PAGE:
Autistic women are overrepresented among individuals with restrictive eating disorders (REDs), such as Anorexia Nervosa, and commonly available eating disorder treatments tend to lack efficacy in this client group. This PhD employed a mixed-method approach with the aim of contributing evidence that can inform the improvement of eating disorder service provision for autistic women. Specifically, this thesis sought to generate a better understanding of (1) women’s experiences of REDs, (2) the mechanisms that might link autism and REDs in women, and (3) the ways in which mental health services function for their autistic clients. Three studies were undertaken. In Study 1 we conducted semi-structured interviews with autistic women with experience of Anorexia Nervosa, parents, and healthcare professionals (N=45) to identify potential causal and maintaining factors of Anorexia Nervosa in autistic women. Based on these findings, we developed a theoretical model of restrictive eating difficulties in autistic individuals. Study 2 further examined the clinical presentation of autistic women with REDs and tested elements of the model developed in Study 1. Study 2 compared the presentation of autistic traits, disordered eating-related symptoms and sensory sensitivities, measured using self-report questionnaires, in autistic women with and without REDs and non-autistic women with REDs (N=210). Autistic women with REDs presented with similar levels of autistic traits and sensory sensitivities to autistic women without REDs. They presented with: (i) significantly lower levels of traditional disordered eating symptoms, traditionally associated with Anorexia Nervosa, than non-autistic women with REDs, although these were still evident compared to autistic women without REDs, and (ii) significantly higher levels of autism-specific unusual eating behaviours than both other groups. These findings suggest that while core autism characteristics and sensory sensitivities are unlikely to directly contribute to REDs in autistic women, there might be other autism-related difficulties that make some autistic women more vulnerable to developing REDs than others. Study 2 also identified a subset of women with REDs who did not have an autism diagnosis, but had very high autistic traits (n=36). These presented similarly to formally diagnosed autistic women with REDs on measures of autistic traits, autism-specific unusual eating behaviours and sensory sensitivities, suggesting a significant proportion could be undiagnosed autistic women. Study 3 was systematic review and meta-synthesis of qualitative research on autistic adults’ experience of accessing and receiving support for mental health difficulties. This study elucidated perceived barriers for autistic adults in mental health services and ways to overcome them. The current thesis increases our understanding of the clinical presentation for autistic women with REDs and can help eating disorder services to become more autism friendly, by informing treatment adaptations to better meet their needs. In the long-term, the current thesis may contribute to the development of new autism-informed eating disorder treatments and interventions to prevent of development of restrictive eating disorders in autistic individuals.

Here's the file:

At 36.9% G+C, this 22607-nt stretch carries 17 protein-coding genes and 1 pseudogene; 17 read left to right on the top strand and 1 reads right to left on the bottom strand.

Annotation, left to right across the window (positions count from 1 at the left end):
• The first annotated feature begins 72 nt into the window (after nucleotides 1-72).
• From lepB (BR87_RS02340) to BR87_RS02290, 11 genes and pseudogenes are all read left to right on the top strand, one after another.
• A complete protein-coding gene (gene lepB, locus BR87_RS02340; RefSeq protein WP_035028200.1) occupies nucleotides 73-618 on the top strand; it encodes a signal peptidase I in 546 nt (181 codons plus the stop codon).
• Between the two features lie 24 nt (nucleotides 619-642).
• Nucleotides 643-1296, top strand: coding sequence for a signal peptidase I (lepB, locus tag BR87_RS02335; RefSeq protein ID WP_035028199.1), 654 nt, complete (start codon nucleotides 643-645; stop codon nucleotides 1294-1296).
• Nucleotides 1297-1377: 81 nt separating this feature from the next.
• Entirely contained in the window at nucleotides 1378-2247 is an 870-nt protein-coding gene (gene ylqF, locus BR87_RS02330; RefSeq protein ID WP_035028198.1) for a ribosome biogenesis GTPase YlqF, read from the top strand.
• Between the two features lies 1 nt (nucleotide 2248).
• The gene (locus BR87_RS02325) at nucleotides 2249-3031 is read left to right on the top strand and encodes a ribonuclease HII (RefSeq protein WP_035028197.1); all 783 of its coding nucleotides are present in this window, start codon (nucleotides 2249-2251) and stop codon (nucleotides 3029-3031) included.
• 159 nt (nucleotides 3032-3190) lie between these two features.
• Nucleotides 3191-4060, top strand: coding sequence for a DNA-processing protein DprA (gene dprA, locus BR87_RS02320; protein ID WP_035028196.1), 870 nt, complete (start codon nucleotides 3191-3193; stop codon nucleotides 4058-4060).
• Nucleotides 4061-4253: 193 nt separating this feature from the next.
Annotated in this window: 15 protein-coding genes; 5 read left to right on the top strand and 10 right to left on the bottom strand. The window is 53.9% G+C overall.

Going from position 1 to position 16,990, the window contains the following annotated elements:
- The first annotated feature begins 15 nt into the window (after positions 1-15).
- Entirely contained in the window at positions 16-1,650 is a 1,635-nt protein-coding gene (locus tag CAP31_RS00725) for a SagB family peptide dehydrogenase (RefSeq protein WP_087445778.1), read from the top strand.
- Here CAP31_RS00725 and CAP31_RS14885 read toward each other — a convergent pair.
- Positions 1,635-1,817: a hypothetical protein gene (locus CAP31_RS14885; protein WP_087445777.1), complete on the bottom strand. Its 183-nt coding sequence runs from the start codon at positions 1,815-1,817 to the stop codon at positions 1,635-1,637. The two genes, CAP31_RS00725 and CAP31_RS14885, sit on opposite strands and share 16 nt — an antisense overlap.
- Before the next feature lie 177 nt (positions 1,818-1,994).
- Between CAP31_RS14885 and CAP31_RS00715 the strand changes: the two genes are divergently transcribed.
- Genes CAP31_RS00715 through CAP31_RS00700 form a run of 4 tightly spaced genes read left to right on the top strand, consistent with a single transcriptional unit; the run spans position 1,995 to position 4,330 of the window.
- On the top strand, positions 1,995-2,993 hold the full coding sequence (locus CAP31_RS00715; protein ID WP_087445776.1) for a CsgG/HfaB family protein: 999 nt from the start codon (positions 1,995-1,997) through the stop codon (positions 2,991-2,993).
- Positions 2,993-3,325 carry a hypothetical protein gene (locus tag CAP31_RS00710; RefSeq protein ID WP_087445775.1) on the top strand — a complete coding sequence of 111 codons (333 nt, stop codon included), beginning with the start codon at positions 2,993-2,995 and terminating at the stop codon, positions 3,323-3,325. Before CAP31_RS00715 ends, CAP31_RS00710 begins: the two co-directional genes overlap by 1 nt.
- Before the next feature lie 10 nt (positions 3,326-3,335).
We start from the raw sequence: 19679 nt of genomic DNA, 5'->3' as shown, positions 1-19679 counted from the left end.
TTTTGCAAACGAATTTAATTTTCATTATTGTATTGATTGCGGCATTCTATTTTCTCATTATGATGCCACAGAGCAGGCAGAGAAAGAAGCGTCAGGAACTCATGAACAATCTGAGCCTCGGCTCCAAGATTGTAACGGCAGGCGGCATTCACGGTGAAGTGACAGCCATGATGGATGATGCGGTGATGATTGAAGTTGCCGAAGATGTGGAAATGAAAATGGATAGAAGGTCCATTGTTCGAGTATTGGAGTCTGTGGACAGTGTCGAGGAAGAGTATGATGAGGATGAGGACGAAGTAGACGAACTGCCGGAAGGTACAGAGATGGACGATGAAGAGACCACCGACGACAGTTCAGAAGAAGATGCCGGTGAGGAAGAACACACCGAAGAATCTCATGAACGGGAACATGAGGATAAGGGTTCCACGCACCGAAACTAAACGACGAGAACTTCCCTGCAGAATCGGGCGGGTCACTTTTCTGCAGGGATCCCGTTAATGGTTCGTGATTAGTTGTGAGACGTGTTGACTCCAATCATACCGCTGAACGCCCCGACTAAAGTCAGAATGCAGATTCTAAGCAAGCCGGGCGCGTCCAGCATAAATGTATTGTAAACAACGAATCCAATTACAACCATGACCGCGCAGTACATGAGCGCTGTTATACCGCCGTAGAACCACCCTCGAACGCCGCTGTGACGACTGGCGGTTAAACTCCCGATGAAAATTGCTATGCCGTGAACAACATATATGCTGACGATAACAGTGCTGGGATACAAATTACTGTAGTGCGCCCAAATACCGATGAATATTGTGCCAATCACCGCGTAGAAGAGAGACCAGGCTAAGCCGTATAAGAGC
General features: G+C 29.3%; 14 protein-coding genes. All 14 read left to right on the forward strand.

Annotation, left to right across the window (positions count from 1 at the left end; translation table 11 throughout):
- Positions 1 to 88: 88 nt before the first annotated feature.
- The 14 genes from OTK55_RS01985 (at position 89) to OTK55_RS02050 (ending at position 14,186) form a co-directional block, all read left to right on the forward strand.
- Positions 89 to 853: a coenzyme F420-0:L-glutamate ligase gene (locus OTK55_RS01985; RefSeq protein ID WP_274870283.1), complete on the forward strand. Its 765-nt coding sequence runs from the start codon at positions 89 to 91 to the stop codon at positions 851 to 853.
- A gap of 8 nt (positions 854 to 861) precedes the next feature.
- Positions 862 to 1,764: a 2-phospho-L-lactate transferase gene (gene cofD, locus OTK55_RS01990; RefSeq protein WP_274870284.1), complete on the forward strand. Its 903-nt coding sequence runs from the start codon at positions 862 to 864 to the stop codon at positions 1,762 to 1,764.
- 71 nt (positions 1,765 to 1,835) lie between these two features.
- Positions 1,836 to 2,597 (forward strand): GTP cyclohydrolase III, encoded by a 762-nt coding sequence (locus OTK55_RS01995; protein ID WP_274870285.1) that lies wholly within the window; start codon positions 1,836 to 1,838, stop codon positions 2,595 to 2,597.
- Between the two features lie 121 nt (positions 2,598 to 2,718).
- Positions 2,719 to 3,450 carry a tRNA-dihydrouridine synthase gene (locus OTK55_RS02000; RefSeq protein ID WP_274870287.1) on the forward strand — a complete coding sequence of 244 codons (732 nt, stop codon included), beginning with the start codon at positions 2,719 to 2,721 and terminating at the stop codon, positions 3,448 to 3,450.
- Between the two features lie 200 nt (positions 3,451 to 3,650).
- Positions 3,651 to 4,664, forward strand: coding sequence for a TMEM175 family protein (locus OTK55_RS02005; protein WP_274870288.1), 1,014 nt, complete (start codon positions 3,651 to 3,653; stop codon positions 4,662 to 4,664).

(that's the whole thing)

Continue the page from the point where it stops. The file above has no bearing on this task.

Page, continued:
Thesis